The middle child out of three, Lilac was born at 34 weeks in Princess Royal hospital, Bromley, south-east London, five weeks after her mother’s waters broke. She is also set to star in the television programme Deadwater Fell with Doctor Who star David Tennant, which her mother said has left her daughter feeling ’empowered’

Leila decided to sign Lilac up with Zebedee Management, which specialises in talent with disabilities, as a way to ‘raise even more awareness’ about her condition.

The actress’ spastic diplegia cerebral palsy causes muscle stiffness in the legs, and makes it difficult for Lilac to move without a wheelchair or a walking stick.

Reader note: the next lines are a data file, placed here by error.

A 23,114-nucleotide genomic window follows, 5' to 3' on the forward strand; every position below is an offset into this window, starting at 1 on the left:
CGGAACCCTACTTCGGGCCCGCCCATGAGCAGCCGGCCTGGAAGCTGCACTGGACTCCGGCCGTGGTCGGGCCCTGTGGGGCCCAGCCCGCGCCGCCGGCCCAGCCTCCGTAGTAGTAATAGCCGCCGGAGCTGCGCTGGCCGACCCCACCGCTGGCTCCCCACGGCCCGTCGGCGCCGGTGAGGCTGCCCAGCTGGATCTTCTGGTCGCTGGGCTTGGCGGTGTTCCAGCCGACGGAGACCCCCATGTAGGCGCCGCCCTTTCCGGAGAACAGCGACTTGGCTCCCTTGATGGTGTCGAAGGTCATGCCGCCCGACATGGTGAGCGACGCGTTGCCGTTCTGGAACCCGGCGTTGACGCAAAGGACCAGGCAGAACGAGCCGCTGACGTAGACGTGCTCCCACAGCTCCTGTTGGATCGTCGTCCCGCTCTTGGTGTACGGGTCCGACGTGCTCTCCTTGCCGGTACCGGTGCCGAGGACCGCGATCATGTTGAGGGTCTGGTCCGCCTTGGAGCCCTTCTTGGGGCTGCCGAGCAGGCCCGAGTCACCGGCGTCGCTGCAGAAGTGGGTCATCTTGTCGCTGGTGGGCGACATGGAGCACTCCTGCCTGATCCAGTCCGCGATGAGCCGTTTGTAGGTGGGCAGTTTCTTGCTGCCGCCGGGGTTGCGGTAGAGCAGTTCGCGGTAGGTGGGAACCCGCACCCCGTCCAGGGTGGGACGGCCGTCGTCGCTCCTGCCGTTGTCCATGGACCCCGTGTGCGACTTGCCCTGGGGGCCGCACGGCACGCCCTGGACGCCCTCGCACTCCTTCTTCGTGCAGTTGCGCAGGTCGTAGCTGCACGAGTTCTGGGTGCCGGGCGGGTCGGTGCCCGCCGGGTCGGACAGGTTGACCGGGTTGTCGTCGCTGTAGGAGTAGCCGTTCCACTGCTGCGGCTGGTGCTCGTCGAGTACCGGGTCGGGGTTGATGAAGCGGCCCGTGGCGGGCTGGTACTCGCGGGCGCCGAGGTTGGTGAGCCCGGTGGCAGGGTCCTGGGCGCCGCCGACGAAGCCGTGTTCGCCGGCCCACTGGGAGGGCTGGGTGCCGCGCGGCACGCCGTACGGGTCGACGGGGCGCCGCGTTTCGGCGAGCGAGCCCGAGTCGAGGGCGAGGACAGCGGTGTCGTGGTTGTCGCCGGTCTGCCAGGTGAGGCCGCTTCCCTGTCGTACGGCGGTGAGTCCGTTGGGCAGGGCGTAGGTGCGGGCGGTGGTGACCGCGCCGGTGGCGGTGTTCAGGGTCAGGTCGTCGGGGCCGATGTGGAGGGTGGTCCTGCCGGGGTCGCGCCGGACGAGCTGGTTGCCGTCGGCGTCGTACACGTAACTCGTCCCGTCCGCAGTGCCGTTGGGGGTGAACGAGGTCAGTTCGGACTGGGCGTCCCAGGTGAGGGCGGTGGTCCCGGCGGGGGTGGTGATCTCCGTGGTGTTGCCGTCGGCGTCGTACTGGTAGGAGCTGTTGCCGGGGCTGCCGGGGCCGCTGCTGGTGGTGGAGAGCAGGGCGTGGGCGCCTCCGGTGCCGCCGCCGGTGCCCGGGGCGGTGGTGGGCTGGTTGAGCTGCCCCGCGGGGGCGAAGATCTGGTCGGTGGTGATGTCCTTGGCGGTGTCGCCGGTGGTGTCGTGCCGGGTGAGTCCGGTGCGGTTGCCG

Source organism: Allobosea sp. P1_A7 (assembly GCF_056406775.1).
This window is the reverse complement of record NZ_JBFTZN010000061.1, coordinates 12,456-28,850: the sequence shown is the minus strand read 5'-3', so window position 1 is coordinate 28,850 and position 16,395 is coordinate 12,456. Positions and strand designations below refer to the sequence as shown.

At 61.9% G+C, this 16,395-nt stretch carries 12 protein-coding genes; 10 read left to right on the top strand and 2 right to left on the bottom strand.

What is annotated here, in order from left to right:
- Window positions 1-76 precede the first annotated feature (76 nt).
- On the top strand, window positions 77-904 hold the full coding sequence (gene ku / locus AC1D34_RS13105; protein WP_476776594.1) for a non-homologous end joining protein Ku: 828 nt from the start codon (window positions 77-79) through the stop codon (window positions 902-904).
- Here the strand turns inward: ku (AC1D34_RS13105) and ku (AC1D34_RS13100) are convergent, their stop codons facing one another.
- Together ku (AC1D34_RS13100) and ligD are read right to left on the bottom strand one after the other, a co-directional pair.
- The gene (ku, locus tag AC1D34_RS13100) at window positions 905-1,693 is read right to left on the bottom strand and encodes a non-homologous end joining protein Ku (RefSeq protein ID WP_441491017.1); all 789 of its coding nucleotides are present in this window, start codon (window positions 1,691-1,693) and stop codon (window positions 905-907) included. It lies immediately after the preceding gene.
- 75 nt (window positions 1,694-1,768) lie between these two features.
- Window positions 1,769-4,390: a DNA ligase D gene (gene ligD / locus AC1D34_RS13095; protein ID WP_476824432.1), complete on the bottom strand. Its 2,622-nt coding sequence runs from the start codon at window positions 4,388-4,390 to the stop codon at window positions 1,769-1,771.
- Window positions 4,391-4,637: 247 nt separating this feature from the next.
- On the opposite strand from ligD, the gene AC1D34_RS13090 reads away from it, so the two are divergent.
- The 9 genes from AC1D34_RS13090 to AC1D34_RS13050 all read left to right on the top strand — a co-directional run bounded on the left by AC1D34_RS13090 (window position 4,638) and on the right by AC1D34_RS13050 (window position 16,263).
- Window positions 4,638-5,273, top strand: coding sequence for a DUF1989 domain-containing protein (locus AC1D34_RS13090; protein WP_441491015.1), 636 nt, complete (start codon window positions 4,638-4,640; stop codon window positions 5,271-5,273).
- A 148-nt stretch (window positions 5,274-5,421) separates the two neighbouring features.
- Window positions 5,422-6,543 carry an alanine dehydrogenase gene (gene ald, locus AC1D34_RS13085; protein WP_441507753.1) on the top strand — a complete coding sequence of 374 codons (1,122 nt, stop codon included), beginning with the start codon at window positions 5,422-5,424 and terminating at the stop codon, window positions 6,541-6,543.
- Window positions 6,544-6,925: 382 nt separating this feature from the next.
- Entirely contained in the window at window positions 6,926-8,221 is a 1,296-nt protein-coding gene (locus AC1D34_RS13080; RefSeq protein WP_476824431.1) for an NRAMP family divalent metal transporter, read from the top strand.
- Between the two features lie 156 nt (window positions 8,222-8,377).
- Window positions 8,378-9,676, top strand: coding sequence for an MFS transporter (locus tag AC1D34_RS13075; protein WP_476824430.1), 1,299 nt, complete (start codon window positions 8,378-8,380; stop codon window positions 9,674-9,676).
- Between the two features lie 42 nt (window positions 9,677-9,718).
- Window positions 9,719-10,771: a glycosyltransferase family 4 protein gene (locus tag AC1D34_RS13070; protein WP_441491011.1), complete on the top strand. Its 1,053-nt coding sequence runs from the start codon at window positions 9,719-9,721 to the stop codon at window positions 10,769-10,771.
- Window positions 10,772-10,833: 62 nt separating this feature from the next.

The condition is caused by brain damage during pregnancy or childbirth and it affects one in every 400 babies born in the UK every year.

What is spastic diplegia cerebral palsy? 

Diplegic cerebral palsy, sometimes known as spastic diplegia, is one of three types of spastic cerebral palsy.

It affects the legs and sometimes the arms of young children, making their limbs stiff and contracted and crawling and walking difficult.

Some children may also suffer problems with balance, seizures and joint contractures.

Symptoms include:

– Difficulty standing alone up to the age of three

– Infants and toddlers may prefer to sit in a ‘W’ shape

– Children may walk with their feet turned inward or may frequently roll their feet

– Their leg muscles may quickly change from stiff to floppy and relaxed

Diplegic cerebral palsy is caused by brain damage during pregnancy or childbirth and affects one in every 400 babies born in the UK every year.

Source: Cerebral palsy guidance